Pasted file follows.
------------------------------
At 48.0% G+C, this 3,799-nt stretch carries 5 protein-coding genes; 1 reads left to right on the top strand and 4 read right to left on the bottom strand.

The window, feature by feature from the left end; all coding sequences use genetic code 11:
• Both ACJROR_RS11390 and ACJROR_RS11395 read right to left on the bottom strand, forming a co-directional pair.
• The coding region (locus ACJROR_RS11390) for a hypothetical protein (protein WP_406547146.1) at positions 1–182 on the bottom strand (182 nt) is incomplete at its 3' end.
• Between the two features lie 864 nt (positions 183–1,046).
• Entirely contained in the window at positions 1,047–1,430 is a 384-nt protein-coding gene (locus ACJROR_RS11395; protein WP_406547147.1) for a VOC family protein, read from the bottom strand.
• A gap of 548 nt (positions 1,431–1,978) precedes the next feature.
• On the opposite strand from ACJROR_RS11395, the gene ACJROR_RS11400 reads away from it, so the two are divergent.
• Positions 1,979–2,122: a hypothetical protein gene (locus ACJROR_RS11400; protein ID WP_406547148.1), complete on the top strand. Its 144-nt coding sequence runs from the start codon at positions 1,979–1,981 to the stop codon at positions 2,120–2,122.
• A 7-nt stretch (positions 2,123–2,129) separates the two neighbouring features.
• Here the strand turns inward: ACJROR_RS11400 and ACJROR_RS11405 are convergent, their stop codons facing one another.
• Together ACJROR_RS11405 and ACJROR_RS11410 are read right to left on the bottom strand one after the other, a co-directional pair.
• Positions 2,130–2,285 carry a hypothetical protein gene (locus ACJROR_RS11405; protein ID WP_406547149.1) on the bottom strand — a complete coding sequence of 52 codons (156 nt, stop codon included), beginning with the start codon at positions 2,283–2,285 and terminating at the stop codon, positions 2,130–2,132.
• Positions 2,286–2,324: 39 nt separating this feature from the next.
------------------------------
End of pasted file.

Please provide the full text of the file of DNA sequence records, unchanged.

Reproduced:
At 48.0% G+C, this 3,799-nt stretch carries 5 protein-coding genes; 1 reads left to right on the top strand and 4 read right to left on the bottom strand.

The window, feature by feature from the left end; all coding sequences use genetic code 11:
• Both ACJROR_RS11390 and ACJROR_RS11395 read right to left on the bottom strand, forming a co-directional pair.
• The coding region (locus ACJROR_RS11390) for a hypothetical protein (protein WP_406547146.1) at positions 1–182 on the bottom strand (182 nt) is incomplete at its 3' end.
• Between the two features lie 864 nt (positions 183–1,046).
• Entirely contained in the window at positions 1,047–1,430 is a 384-nt protein-coding gene (locus ACJROR_RS11395; protein WP_406547147.1) for a VOC family protein, read from the bottom strand.
• A gap of 548 nt (positions 1,431–1,978) precedes the next feature.
• On the opposite strand from ACJROR_RS11395, the gene ACJROR_RS11400 reads away from it, so the two are divergent.
• Positions 1,979–2,122: a hypothetical protein gene (locus ACJROR_RS11400; protein ID WP_406547148.1), complete on the top strand. Its 144-nt coding sequence runs from the start codon at positions 1,979–1,981 to the stop codon at positions 2,120–2,122.
• A 7-nt stretch (positions 2,123–2,129) separates the two neighbouring features.
• Here the strand turns inward: ACJROR_RS11400 and ACJROR_RS11405 are convergent, their stop codons facing one another.
• Together ACJROR_RS11405 and ACJROR_RS11410 are read right to left on the bottom strand one after the other, a co-directional pair.
• Positions 2,130–2,285 carry a hypothetical protein gene (locus ACJROR_RS11405; protein ID WP_406547149.1) on the bottom strand — a complete coding sequence of 52 codons (156 nt, stop codon included), beginning with the start codon at positions 2,283–2,285 and terminating at the stop codon, positions 2,130–2,132.
• Positions 2,286–2,324: 39 nt separating this feature from the next.